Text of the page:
Should schools go back to in person learning or stay online?
By Dani Gonzalez and Julia Galperin
As summer has been coming closer to an end and the school year is about to start, this question has been debated/discussed among many: Should schools have online learning or in-person learning? There are obviously pros and cons to both ways of learning, as different environments may affect how a student can learn.
Pros of online learning: is location flexibility. With online learning, students can take their classes wherever they please without leaving the comfort of their own home. This allows students to be more comfortable and have a safe place to learn and focus. Another plus of online learning is not having to drive to and from school everyday. Having zero commute allows students to focus more on online school without wasting any extra time to commute to class and use that extra time to study for classes or work on homework assignments. Another pro is that students have flexibility when they can get their assignments done, so that they are able to focus on getting closer with their families, cleaning their rooms, etc.
Some cons of online learning can be: Online learning is not always readily available for everyone. For example, not everyone has access to a computer, or their computer may not have the latest programs needed for their classes, or a student may not have access to Wifi. People that are from a low-income background are already at a major disadvantage compared to their classmates just due to their social economic status, and this may cause an even bigger gap between these students. Online learning also affects the interaction between students and their instructors. Teachers may have limited time given to teach their lesson which means most teachers tend to have pre-written or pre-recorded course lessons than teach it to their students live. This may cause much confusion among students as there is no real time to stop and ask their teachers’ questions. The majority of interaction between students and teachers happens when having face to face feedback and discussions on assignments, projects, tests etc. All students are faced with the disadvantage because they are not given the option to have that one-on-one interaction with their teachers that is essential to a good education. Also, individuals who are prone to procrastination will have a huge problem adapting to the structure of online school. Online school is very limited with its hours and most of its time is focused towards course lectures and lessons. If you are a procrastinator, you will have to build lots of discipline on yourself in order to complete online school work or attending class with a passing grade. Another con of online learning is that students may have a hard time focusing in their rooms/houses. For me, I found it very difficult to focus because I have gotten used to being able to chill out in my room.
In person learning has been seen to have many pros and cons. Some pros of in person classes are: you are able to have a hands on education (which may be very important to some students when learning unfamiliar topics), a strict schedule will hold you accountable and force you to actually do your work, and in person classes can have benefits to social/mental health. For some students, such as myself, hands-on learning is very important as it helps me actually learn a topic from an experiment. I found that I would usually do better on topics that we performed labs on, than topics that we just read from a textbook. Hands on learning allows for an increased engagement level and allows students to understand topics in a real life scenario that they can see with their own eyes. Another pro of in person classes is that the strict schedule that is created with specific times will hold the student accountable to actually completing the work. I noticed when my school switched to online classes, I was not as motivated to complete my work to the best of my ability. However, with that strict time frame and the fact that you cannot avoid the teacher, students tend to feel like their work is mandatory and will try harder on these assignments. Finally, in person classes may actually help improve students’ mental health. As teens, human contact and social interaction is what we thrive on and when this was taken away from all of us, I noticed a change in moods with my friends and I. Not only did people seem more upset and down, but they also seemed to get angrier/annoyed quicker. Without this human interaction we are unable to be ourselves, and therefore not able to focus as much on our school work.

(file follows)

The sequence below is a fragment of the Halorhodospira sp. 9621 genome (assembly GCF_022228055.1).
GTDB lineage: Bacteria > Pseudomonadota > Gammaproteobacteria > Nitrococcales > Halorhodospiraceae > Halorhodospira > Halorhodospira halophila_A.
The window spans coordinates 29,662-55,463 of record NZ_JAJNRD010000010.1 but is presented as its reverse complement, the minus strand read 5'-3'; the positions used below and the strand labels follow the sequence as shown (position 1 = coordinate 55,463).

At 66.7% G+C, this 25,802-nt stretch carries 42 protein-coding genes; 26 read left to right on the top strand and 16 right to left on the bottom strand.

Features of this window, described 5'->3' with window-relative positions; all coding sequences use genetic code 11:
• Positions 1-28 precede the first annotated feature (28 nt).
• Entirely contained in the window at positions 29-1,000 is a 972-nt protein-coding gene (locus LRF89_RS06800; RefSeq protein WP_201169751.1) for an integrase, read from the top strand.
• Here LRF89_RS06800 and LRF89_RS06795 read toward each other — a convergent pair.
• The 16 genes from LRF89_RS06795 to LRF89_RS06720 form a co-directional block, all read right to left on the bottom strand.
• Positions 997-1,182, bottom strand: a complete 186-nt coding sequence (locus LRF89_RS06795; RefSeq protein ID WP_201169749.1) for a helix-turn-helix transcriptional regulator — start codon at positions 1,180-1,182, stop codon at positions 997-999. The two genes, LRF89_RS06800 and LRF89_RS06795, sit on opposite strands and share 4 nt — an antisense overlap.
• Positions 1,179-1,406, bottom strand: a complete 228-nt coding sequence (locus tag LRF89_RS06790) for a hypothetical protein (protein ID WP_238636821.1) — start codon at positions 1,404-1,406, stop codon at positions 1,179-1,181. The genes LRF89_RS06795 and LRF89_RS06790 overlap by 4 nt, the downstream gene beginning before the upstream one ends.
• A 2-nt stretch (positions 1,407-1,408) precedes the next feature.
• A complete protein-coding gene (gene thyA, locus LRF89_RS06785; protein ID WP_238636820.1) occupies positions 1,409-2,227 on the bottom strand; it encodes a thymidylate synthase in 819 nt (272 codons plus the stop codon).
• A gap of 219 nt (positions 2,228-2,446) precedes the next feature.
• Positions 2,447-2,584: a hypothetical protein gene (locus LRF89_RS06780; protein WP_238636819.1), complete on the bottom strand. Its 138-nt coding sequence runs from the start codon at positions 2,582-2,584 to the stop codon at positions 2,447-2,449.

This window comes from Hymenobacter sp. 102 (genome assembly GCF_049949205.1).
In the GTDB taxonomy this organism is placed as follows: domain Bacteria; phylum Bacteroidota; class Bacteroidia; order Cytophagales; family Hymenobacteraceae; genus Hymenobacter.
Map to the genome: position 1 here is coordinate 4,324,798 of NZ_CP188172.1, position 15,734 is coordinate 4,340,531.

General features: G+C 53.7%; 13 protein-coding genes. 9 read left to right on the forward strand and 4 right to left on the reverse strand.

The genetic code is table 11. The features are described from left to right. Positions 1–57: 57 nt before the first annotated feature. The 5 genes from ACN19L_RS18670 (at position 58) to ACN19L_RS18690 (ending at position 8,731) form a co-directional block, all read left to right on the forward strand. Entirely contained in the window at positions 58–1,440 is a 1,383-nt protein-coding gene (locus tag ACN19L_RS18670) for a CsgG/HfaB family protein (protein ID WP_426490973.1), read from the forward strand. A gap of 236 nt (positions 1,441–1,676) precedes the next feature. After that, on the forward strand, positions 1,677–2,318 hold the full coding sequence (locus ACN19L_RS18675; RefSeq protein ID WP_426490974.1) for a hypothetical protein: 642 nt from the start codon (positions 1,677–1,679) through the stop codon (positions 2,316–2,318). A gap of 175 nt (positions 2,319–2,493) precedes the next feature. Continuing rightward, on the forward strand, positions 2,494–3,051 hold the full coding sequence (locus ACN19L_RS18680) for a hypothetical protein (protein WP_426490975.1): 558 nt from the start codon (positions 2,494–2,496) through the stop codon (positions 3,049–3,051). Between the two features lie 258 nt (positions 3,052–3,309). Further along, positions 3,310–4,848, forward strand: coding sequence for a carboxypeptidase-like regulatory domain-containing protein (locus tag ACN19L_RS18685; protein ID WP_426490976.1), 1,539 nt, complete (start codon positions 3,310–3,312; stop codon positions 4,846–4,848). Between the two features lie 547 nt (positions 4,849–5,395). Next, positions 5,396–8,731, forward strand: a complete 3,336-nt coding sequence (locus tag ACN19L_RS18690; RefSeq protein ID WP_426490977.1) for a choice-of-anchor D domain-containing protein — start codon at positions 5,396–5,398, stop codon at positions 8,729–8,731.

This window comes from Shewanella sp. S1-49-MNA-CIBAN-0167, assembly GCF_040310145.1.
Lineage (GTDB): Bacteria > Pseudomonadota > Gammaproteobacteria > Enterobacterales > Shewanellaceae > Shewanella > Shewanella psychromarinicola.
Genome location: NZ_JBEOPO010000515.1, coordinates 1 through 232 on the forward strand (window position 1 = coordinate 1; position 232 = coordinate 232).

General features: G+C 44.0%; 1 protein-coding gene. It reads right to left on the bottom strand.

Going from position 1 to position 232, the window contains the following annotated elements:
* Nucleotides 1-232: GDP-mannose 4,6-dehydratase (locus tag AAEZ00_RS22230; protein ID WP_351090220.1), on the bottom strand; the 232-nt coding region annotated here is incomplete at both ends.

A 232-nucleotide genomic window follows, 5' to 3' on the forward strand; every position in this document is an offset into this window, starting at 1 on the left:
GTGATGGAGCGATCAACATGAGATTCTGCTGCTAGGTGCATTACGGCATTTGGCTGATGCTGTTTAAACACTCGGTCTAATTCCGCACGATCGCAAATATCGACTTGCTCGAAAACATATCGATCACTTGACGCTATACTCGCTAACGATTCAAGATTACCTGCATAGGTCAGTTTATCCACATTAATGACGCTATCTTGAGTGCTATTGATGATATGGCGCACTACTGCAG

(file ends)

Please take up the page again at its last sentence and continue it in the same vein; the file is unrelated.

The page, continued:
That said, there is one very obvious con to in-person classes which is the concern of the spread of COVID-19 and the risk that student’s would be put to. With in-person classes, there is a very high risk that COVID could be spread around the school especially if simple things are not followed: masks on at ALL times and social distancing is in place at ALL times. However these two factors are almost impossible to control, as teachers cannot be monitoring students at all times. These rules could be broken in a line to the bathroom, getting up in a classroom to ask a question, eating lunch, and so much more. Another thing for schools to consider is that if even one faculty member or student somehow got sick with COVID it could be very hard to keep the disease under control as it travels quickly.
Overall, online school and in person learning both have their pros and cons, but no matter what, the health of students and faculty should be put first(even above education).